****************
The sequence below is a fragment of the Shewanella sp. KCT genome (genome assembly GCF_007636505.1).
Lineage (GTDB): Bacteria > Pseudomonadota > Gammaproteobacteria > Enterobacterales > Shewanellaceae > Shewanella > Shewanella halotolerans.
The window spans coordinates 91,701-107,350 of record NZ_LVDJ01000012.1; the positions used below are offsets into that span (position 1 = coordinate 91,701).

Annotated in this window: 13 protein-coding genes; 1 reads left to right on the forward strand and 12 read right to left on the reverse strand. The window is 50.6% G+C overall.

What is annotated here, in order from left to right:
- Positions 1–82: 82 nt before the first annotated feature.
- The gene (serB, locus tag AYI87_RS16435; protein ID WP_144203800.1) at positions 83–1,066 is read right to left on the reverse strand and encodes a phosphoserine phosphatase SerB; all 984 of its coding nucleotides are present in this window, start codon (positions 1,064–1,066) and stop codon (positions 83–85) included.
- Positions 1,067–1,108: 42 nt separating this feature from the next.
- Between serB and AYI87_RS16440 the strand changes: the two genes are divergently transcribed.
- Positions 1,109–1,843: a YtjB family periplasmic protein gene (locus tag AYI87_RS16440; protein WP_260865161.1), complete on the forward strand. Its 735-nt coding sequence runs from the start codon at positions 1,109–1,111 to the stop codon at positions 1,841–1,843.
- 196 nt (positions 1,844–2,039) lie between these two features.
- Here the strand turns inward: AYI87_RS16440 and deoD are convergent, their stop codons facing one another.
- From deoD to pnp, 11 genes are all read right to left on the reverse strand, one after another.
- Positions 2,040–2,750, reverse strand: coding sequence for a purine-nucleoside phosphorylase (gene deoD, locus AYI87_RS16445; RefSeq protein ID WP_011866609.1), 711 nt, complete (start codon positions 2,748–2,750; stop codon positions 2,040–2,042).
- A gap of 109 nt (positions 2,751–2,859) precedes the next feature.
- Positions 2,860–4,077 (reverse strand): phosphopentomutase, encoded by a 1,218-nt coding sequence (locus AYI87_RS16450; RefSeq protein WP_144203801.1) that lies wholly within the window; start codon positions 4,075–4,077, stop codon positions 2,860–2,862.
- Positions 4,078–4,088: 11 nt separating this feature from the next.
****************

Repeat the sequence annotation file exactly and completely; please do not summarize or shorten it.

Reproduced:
The sequence below is a fragment of the Shewanella sp. KCT genome (genome assembly GCF_007636505.1).
Lineage (GTDB): Bacteria > Pseudomonadota > Gammaproteobacteria > Enterobacterales > Shewanellaceae > Shewanella > Shewanella halotolerans.
The window spans coordinates 91,701-107,350 of record NZ_LVDJ01000012.1; the positions used below are offsets into that span (position 1 = coordinate 91,701).

Annotated in this window: 13 protein-coding genes; 1 reads left to right on the forward strand and 12 read right to left on the reverse strand. The window is 50.6% G+C overall.

What is annotated here, in order from left to right:
- Positions 1–82: 82 nt before the first annotated feature.
- The gene (serB, locus tag AYI87_RS16435; protein ID WP_144203800.1) at positions 83–1,066 is read right to left on the reverse strand and encodes a phosphoserine phosphatase SerB; all 984 of its coding nucleotides are present in this window, start codon (positions 1,064–1,066) and stop codon (positions 83–85) included.
- Positions 1,067–1,108: 42 nt separating this feature from the next.
- Between serB and AYI87_RS16440 the strand changes: the two genes are divergently transcribed.
- Positions 1,109–1,843: a YtjB family periplasmic protein gene (locus tag AYI87_RS16440; protein WP_260865161.1), complete on the forward strand. Its 735-nt coding sequence runs from the start codon at positions 1,109–1,111 to the stop codon at positions 1,841–1,843.
- 196 nt (positions 1,844–2,039) lie between these two features.
- Here the strand turns inward: AYI87_RS16440 and deoD are convergent, their stop codons facing one another.
- From deoD to pnp, 11 genes are all read right to left on the reverse strand, one after another.
- Positions 2,040–2,750, reverse strand: coding sequence for a purine-nucleoside phosphorylase (gene deoD, locus AYI87_RS16445; RefSeq protein ID WP_011866609.1), 711 nt, complete (start codon positions 2,748–2,750; stop codon positions 2,040–2,042).
- A gap of 109 nt (positions 2,751–2,859) precedes the next feature.
- Positions 2,860–4,077 (reverse strand): phosphopentomutase, encoded by a 1,218-nt coding sequence (locus AYI87_RS16450; RefSeq protein WP_144203801.1) that lies wholly within the window; start codon positions 4,075–4,077, stop codon positions 2,860–2,862.
- Positions 4,078–4,088: 11 nt separating this feature from the next.